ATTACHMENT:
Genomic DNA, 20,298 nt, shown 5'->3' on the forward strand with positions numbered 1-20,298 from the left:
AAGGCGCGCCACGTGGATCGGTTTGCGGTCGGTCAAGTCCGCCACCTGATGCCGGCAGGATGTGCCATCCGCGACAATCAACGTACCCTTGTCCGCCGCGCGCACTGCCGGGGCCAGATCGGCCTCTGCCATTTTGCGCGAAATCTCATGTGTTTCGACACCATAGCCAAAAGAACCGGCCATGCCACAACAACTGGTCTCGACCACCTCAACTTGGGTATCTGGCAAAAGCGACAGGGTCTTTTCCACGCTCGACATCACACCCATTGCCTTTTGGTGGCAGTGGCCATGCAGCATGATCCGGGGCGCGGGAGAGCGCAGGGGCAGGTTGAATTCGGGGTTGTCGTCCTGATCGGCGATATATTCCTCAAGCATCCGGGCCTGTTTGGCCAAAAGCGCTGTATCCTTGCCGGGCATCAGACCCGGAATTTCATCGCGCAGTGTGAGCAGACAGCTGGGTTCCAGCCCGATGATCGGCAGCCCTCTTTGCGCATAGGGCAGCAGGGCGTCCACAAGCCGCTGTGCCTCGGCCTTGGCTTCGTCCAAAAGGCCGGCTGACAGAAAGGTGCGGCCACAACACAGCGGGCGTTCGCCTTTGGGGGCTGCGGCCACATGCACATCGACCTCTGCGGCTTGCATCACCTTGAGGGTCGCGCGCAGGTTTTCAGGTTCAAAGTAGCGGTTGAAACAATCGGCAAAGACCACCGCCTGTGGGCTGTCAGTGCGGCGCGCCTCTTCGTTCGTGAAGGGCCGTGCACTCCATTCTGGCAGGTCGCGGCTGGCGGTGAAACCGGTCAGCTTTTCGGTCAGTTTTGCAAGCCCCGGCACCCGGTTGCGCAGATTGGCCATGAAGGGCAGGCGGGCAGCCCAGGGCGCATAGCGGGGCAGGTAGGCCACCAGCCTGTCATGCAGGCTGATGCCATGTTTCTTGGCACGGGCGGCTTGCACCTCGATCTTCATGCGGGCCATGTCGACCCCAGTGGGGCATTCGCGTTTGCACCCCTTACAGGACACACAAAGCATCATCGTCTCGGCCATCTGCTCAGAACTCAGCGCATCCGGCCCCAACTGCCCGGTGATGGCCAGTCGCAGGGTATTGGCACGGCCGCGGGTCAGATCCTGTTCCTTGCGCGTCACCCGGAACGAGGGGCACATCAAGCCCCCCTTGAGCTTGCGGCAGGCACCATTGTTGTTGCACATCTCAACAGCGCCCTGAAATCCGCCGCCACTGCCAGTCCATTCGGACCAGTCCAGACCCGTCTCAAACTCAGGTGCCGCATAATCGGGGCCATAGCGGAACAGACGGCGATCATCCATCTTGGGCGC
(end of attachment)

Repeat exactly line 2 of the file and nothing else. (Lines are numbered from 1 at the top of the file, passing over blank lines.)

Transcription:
AAGGCGCGCCACGTGGATCGGTTTGCGGTCGGTCAAGTCCGCCACCTGATGCCGGCAGGATGTGCCATCCGCGACAATCAACGTACCCTTGTCCGCCGCGCGCACTGCCGGGGCCAGATCGGCCTCTGCCATTTTGCGCGAAATCTCATGTGTTTCGACACCATAGCCAAAAGAACCGGCCATGCCACAACAACTGGTCTCGACCACCTCAACTTGGGTATCTGGCAAAAGCGACAGGGTCTTTTCCACGCTCGACATCACACCCATTGCCTTTTGGTGGCAGTGGCCATGCAGCATGATCCGGGGCGCGGGAGAGCGCAGGGGCAGGTTGAATTCGGGGTTGTCGTCCTGATCGGCGATATATTCCTCAAGCATCCGGGCCTGTTTGGCCAAAAGCGCTGTATCCTTGCCGGGCATCAGACCCGGAATTTCATCGCGCAGTGTGAGCAGACAGCTGGGTTCCAGCCCGATGATCGGCAGCCCTCTTTGCGCATAGGGCAGCAGGGCGTCCACAAGCCGCTGTGCCTCGGCCTTGGCTTCGTCCAAAAGGCCGGCTGACAGAAAGGTGCGGCCACAACACAGCGGGCGTTCGCCTTTGGGGGCTGCGGCCACATGCACATCGACCTCTGCGGCTTGCATCACCTTGAGGGTCGCGCGCAGGTTTTCAGGTTCAAAGTAGCGGTTGAAACAATCGGCAAAGACCACCGCCTGTGGGCTGTCAGTGCGGCGCGCCTCTTCGTTCGTGAAGGGCCGTGCACTCCATTCTGGCAGGTCGCGGCTGGCGGTGAAACCGGTCAGCTTTTCGGTCAGTTTTGCAAGCCCCGGCACCCGGTTGCGCAGATTGGCCATGAAGGGCAGGCGGGCAGCCCAGGGCGCATAGCGGGGCAGGTAGGCCACCAGCCTGTCATGCAGGCTGATGCCATGTTTCTTGGCACGGGCGGCTTGCACCTCGATCTTCATGCGGGCCATGTCGACCCCAGTGGGGCATTCGCGTTTGCACCCCTTACAGGACACACAAAGCATCATCGTCTCGGCCATCTGCTCAGAACTCAGCGCATCCGGCCCCAACTGCCCGGTGATGGCCAGTCGCAGGGTATTGGCACGGCCGCGGGTCAGATCCTGTTCCTTGCGCGTCACCCGGAACGAGGGGCACATCAAGCCCCCCTTGAGCTTGCGGCAGGCACCATTGTTGTTGCACATCTCAACAGCGCCCTGAAATCCGCCGCCACTGCCAGTCCATTCGGACCAGTCCAGACCCGTCTCAAACTCAGGTGCCGCATAATCGGGGCCATAGCGGAACAGACGGCGATCATCCATCTTGGGCGC